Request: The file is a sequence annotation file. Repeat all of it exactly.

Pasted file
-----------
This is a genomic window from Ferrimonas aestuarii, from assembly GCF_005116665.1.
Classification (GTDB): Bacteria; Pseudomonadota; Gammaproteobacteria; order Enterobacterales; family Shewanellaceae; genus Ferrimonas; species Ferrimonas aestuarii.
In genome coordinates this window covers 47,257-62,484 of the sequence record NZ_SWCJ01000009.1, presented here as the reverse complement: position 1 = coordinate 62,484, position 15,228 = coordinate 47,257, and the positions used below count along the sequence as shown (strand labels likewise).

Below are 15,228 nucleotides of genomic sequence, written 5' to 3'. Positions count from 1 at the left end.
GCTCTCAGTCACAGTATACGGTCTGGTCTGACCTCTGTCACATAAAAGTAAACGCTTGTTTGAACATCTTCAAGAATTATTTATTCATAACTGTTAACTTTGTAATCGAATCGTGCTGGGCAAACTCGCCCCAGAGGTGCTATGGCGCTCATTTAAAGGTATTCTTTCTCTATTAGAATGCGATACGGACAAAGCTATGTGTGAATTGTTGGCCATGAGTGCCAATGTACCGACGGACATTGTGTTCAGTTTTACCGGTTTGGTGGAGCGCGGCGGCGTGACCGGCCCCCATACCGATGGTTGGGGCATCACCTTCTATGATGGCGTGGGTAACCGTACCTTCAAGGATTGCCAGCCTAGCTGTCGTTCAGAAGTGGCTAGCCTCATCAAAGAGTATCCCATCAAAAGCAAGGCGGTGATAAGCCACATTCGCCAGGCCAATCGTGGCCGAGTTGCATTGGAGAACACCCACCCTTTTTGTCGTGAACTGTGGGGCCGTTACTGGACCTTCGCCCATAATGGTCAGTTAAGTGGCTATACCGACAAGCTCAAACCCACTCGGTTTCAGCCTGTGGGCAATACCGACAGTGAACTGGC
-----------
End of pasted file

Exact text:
This is a genomic window from Ferrimonas aestuarii, from assembly GCF_005116665.1.
Classification (GTDB): Bacteria; Pseudomonadota; Gammaproteobacteria; order Enterobacterales; family Shewanellaceae; genus Ferrimonas; species Ferrimonas aestuarii.
In genome coordinates this window covers 47,257-62,484 of the sequence record NZ_SWCJ01000009.1, presented here as the reverse complement: position 1 = coordinate 62,484, position 15,228 = coordinate 47,257, and the positions used below count along the sequence as shown (strand labels likewise).

Below are 15,228 nucleotides of genomic sequence, written 5' to 3'. Positions count from 1 at the left end.
GCTCTCAGTCACAGTATACGGTCTGGTCTGACCTCTGTCACATAAAAGTAAACGCTTGTTTGAACATCTTCAAGAATTATTTATTCATAACTGTTAACTTTGTAATCGAATCGTGCTGGGCAAACTCGCCCCAGAGGTGCTATGGCGCTCATTTAAAGGTATTCTTTCTCTATTAGAATGCGATACGGACAAAGCTATGTGTGAATTGTTGGCCATGAGTGCCAATGTACCGACGGACATTGTGTTCAGTTTTACCGGTTTGGTGGAGCGCGGCGGCGTGACCGGCCCCCATACCGATGGTTGGGGCATCACCTTCTATGATGGCGTGGGTAACCGTACCTTCAAGGATTGCCAGCCTAGCTGTCGTTCAGAAGTGGCTAGCCTCATCAAAGAGTATCCCATCAAAAGCAAGGCGGTGATAAGCCACATTCGCCAGGCCAATCGTGGCCGAGTTGCATTGGAGAACACCCACCCTTTTTGTCGTGAACTGTGGGGCCGTTACTGGACCTTCGCCCATAATGGTCAGTTAAGTGGCTATACCGACAAGCTCAAACCCACTCGGTTTCAGCCTGTGGGCAATACCGACAGTGAACTGGC